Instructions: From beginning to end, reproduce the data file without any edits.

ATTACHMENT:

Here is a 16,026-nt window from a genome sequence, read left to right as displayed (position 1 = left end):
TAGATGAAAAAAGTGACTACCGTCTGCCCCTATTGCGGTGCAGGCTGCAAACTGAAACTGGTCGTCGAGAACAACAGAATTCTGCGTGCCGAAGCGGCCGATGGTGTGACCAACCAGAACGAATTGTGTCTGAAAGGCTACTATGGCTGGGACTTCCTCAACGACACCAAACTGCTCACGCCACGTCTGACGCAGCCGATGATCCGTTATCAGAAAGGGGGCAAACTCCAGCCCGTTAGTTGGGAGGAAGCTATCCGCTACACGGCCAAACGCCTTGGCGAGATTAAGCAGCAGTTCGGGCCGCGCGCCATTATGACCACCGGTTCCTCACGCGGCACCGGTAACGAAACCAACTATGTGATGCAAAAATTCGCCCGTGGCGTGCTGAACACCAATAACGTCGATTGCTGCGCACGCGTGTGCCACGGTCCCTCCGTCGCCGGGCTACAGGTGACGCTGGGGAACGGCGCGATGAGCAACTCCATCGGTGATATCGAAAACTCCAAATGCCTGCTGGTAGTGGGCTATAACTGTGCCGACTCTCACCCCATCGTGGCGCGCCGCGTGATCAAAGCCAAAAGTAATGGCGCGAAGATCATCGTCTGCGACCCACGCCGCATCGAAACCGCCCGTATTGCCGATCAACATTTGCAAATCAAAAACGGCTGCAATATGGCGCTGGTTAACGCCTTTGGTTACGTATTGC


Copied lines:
Here is a 16,026-nt window from a genome sequence, read left to right as displayed (position 1 = left end):
TAGATGAAAAAAGTGACTACCGTCTGCCCCTATTGCGGTGCAGGCTGCAAACTGAAACTGGTCGTCGAGAACAACAGAATTCTGCGTGCCGAAGCGGCCGATGGTGTGACCAACCAGAACGAATTGTGTCTGAAAGGCTACTATGGCTGGGACTTCCTCAACGACACCAAACTGCTCACGCCACGTCTGACGCAGCCGATGATCCGTTATCAGAAAGGGGGCAAACTCCAGCCCGTTAGTTGGGAGGAAGCTATCCGCTACACGGCCAAACGCCTTGGCGAGATTAAGCAGCAGTTCGGGCCGCGCGCCATTATGACCACCGGTTCCTCACGCGGCACCGGTAACGAAACCAACTATGTGATGCAAAAATTCGCCCGTGGCGTGCTGAACACCAATAACGTCGATTGCTGCGCACGCGTGTGCCACGGTCCCTCCGTCGCCGGGCTACAGGTGACGCTGGGGAACGGCGCGATGAGCAACTCCATCGGTGATATCGAAAACTCCAAATGCCTGCTGGTAGTGGGCTATAACTGTGCCGACTCTCACCCCATCGTGGCGCGCCGCGTGATCAAAGCCAAAAGTAATGGCGCGAAGATCATCGTCTGCGACCCACGCCGCATCGAAACCGCCCGTATTGCCGATCAACATTTGCAAATCAAAAACGGCTGCAATATGGCGCTGGTTAACGCCTTTGGTTACGTATTGC